If you do not comply with the retention period and make a capital withdrawal during this period, the tax authorities will initiate an after-tax procedure. The tax withheld at that time will be retroactively offset against your tax liability. The difference between the tax that you paid and the tax that you would have had to pay without the deduction will be charged to you retroactively.

What happens if the blocking period is violated?

If you do not observe the blocking period and withdraw a lump sum during this time, you will have to pay additional income tax. The procedure applied by the tax authorities varies:

  • Usually, an after-tax procedure is initiated. The tax deduction at that time will be charged to you retroactively. The difference between the tax that you paid and the tax that you would have had to pay without deduction in the tax year at that time is charged to you retroactively.
  • In the canton of Berne, for example, the capital withdrawal is taxed as income up to the amount of the voluntary purchase, in the year of the capital withdrawal. It, therefore, does not initiate an after-tax procedure, but simply adds the capital withdrawal to current income.

The difference between the two methods is that one method corrects the tax calculation from the year of voluntary purchase, the other increases the income tax in the current year. In both variants, no capital withdrawal tax is calculated on the subsequently rejected purchase amount.

Exception Closure of divorce gap

There is no blocking period after the re-purchase to close a gap in the divorce settlement.  Capital withdrawals within the following three years are generally possible.  However, the Federal Supreme Court’s ruling of July 18, 2016 reserves the right to review tax avoidance. Such tax avoidance was established in the following case: 14 years after the divorce, an insured person made a purchase to cover a gap in the divorce settlement. He financed the purchase by taking out a loan from his mother. Two years later he withdrew the capital and presumably repaid the loan. In this specific case, the re-purchase to close the gap in the divorce settlement was not accepted and was subsequently offset. It is obvious that the insured only wanted to make a tax deal with the purchase and later redemption.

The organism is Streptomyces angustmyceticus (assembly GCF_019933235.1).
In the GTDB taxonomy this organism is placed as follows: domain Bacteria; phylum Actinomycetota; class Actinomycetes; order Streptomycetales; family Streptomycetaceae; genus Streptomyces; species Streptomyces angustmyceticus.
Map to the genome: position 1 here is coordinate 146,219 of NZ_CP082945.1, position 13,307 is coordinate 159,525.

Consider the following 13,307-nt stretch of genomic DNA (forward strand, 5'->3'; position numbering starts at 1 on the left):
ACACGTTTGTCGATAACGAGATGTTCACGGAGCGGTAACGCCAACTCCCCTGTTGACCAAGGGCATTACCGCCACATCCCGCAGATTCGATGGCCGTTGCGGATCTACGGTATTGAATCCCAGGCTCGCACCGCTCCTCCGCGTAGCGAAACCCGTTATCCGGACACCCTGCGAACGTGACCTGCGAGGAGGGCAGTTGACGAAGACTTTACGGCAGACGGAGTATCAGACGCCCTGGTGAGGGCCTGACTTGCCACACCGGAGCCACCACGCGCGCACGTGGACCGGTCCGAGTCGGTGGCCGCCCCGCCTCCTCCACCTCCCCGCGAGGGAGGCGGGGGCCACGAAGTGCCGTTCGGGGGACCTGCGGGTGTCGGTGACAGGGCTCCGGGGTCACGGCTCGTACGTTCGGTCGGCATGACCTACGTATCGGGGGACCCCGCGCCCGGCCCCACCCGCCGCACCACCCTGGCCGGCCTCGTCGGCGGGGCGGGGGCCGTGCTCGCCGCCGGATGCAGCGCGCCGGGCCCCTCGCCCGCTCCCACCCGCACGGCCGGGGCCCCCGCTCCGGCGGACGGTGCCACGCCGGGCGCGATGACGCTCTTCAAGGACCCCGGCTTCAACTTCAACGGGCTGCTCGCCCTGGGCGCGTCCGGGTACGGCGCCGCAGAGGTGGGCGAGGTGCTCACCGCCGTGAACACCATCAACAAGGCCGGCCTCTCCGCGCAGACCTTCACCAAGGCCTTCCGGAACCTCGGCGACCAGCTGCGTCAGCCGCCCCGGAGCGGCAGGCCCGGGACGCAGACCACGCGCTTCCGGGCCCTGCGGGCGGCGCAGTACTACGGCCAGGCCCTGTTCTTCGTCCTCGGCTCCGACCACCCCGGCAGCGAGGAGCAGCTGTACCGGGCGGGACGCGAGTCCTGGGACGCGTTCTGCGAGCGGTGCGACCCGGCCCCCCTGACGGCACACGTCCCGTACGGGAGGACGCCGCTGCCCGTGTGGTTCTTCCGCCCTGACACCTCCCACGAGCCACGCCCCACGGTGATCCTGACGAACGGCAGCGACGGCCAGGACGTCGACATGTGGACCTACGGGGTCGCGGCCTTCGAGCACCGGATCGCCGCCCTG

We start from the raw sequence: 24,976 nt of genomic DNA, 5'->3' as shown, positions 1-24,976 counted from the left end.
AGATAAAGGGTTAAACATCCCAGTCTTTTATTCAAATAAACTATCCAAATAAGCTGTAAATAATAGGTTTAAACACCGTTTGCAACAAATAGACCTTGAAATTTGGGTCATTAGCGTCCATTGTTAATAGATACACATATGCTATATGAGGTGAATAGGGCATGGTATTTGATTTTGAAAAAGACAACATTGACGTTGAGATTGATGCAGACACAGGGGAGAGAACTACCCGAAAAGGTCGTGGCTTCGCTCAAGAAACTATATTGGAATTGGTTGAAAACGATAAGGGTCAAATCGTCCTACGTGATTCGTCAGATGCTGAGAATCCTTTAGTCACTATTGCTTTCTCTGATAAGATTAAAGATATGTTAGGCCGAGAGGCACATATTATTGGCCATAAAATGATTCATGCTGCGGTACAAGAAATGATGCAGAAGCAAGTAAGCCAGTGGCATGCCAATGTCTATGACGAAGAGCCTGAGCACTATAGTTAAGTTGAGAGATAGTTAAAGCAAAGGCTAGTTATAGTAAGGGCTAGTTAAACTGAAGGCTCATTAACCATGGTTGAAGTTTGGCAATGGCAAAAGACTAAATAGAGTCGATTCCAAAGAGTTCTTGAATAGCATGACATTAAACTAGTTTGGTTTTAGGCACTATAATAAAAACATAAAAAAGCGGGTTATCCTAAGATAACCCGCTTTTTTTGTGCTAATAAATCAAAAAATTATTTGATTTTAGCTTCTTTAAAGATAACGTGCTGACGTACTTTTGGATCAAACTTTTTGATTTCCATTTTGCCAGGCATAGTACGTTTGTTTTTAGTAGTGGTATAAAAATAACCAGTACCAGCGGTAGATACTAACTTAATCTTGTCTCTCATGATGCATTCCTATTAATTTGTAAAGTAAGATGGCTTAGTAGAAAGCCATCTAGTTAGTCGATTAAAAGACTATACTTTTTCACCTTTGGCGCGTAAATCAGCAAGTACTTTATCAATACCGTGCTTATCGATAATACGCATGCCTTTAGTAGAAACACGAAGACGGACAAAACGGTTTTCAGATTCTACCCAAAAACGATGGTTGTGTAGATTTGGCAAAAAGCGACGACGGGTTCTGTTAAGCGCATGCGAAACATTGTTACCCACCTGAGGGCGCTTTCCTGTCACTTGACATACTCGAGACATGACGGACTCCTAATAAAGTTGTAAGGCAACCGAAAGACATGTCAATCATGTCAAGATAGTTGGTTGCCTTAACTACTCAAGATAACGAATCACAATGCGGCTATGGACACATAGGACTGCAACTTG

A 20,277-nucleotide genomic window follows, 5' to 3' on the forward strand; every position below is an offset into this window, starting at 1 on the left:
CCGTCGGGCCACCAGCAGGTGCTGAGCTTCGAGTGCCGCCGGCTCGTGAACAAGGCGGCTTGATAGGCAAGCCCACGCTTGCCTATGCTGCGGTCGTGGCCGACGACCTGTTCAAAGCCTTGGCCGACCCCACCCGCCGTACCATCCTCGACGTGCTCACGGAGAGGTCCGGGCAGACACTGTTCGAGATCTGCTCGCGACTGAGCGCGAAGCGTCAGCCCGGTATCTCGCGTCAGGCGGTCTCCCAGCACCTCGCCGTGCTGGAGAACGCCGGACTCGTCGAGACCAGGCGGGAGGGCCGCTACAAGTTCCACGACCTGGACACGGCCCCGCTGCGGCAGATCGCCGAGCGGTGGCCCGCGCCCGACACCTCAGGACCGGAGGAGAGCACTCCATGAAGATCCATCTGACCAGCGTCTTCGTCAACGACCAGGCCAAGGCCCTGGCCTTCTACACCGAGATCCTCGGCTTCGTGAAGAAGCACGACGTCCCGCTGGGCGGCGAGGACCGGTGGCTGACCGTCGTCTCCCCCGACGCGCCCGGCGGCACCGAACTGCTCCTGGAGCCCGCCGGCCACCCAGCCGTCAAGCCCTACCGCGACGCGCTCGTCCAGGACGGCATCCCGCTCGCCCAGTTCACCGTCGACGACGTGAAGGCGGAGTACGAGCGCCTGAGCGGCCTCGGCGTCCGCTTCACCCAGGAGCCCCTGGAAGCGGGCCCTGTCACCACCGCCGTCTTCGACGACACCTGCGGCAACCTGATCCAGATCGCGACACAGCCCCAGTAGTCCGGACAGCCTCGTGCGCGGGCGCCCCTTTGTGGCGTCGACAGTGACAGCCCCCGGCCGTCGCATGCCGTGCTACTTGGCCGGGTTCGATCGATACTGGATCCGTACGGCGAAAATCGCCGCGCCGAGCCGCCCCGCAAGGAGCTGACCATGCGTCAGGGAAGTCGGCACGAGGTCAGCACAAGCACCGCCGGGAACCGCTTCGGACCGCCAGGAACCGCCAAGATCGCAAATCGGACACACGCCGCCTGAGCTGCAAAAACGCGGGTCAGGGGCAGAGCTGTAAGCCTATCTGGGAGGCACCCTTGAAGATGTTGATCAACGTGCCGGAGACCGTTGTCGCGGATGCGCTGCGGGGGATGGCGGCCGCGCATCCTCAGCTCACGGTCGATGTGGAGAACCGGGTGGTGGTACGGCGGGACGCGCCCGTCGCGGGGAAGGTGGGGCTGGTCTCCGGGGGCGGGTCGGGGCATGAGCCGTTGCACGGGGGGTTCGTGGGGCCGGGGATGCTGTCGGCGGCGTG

Notes

  • If your tax domicile is not in Switzerland or there is no regular taxation, the deductibility and effects of purchases must be carefully examined.
  • Purchases cannot be reversed. Purchases may only be reversed on the instructions of the tax authorities.
  • Although we have carefully researched this article, we cannot guarantee that it is complete, correct and up-to-date.

In another article we look into the question of when it makes sense to buy into the pension fund voluntarily.